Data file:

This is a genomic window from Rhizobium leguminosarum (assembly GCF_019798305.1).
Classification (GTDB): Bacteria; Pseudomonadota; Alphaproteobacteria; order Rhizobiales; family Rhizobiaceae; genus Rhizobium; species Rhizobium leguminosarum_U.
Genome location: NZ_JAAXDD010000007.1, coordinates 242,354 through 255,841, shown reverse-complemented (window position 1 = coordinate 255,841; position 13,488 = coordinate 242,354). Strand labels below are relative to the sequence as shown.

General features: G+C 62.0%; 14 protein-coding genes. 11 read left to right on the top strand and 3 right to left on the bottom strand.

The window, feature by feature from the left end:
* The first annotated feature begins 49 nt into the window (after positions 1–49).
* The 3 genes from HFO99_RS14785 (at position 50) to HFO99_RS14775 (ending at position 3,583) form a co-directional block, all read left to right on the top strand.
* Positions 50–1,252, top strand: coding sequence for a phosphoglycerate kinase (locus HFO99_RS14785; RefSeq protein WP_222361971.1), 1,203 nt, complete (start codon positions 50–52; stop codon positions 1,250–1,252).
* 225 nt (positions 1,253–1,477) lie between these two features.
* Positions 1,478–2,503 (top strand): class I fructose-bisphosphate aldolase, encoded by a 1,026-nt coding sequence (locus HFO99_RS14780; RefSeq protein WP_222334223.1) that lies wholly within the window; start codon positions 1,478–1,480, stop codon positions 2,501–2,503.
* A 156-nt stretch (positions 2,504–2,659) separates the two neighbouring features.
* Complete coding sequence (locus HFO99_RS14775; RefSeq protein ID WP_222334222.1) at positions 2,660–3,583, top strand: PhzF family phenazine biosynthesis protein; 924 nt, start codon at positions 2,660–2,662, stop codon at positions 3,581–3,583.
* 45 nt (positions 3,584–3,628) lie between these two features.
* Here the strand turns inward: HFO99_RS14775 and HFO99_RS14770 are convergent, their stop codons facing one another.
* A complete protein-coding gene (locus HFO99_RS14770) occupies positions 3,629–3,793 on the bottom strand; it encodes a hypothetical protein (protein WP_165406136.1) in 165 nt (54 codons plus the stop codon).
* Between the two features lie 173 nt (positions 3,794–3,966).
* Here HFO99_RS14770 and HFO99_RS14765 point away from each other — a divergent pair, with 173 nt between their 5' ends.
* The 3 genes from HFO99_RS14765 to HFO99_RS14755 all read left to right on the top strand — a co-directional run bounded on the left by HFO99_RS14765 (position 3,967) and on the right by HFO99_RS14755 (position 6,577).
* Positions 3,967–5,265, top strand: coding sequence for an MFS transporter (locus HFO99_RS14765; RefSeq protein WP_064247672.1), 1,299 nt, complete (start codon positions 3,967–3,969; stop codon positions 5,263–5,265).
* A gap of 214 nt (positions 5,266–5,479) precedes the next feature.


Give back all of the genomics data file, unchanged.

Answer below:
This is a genomic window from Rhizobium leguminosarum (assembly GCF_019798305.1).
Classification (GTDB): Bacteria; Pseudomonadota; Alphaproteobacteria; order Rhizobiales; family Rhizobiaceae; genus Rhizobium; species Rhizobium leguminosarum_U.
Genome location: NZ_JAAXDD010000007.1, coordinates 242,354 through 255,841, shown reverse-complemented (window position 1 = coordinate 255,841; position 13,488 = coordinate 242,354). Strand labels below are relative to the sequence as shown.

General features: G+C 62.0%; 14 protein-coding genes. 11 read left to right on the top strand and 3 right to left on the bottom strand.

The window, feature by feature from the left end:
* The first annotated feature begins 49 nt into the window (after positions 1–49).
* The 3 genes from HFO99_RS14785 (at position 50) to HFO99_RS14775 (ending at position 3,583) form a co-directional block, all read left to right on the top strand.
* Positions 50–1,252, top strand: coding sequence for a phosphoglycerate kinase (locus HFO99_RS14785; RefSeq protein WP_222361971.1), 1,203 nt, complete (start codon positions 50–52; stop codon positions 1,250–1,252).
* 225 nt (positions 1,253–1,477) lie between these two features.
* Positions 1,478–2,503 (top strand): class I fructose-bisphosphate aldolase, encoded by a 1,026-nt coding sequence (locus HFO99_RS14780; RefSeq protein WP_222334223.1) that lies wholly within the window; start codon positions 1,478–1,480, stop codon positions 2,501–2,503.
* A 156-nt stretch (positions 2,504–2,659) separates the two neighbouring features.
* Complete coding sequence (locus HFO99_RS14775; RefSeq protein ID WP_222334222.1) at positions 2,660–3,583, top strand: PhzF family phenazine biosynthesis protein; 924 nt, start codon at positions 2,660–2,662, stop codon at positions 3,581–3,583.
* 45 nt (positions 3,584–3,628) lie between these two features.
* Here the strand turns inward: HFO99_RS14775 and HFO99_RS14770 are convergent, their stop codons facing one another.
* A complete protein-coding gene (locus HFO99_RS14770) occupies positions 3,629–3,793 on the bottom strand; it encodes a hypothetical protein (protein WP_165406136.1) in 165 nt (54 codons plus the stop codon).
* Between the two features lie 173 nt (positions 3,794–3,966).
* Here HFO99_RS14770 and HFO99_RS14765 point away from each other — a divergent pair, with 173 nt between their 5' ends.
* The 3 genes from HFO99_RS14765 to HFO99_RS14755 all read left to right on the top strand — a co-directional run bounded on the left by HFO99_RS14765 (position 3,967) and on the right by HFO99_RS14755 (position 6,577).
* Positions 3,967–5,265, top strand: coding sequence for an MFS transporter (locus HFO99_RS14765; RefSeq protein WP_064247672.1), 1,299 nt, complete (start codon positions 3,967–3,969; stop codon positions 5,263–5,265).
* A gap of 214 nt (positions 5,266–5,479) precedes the next feature.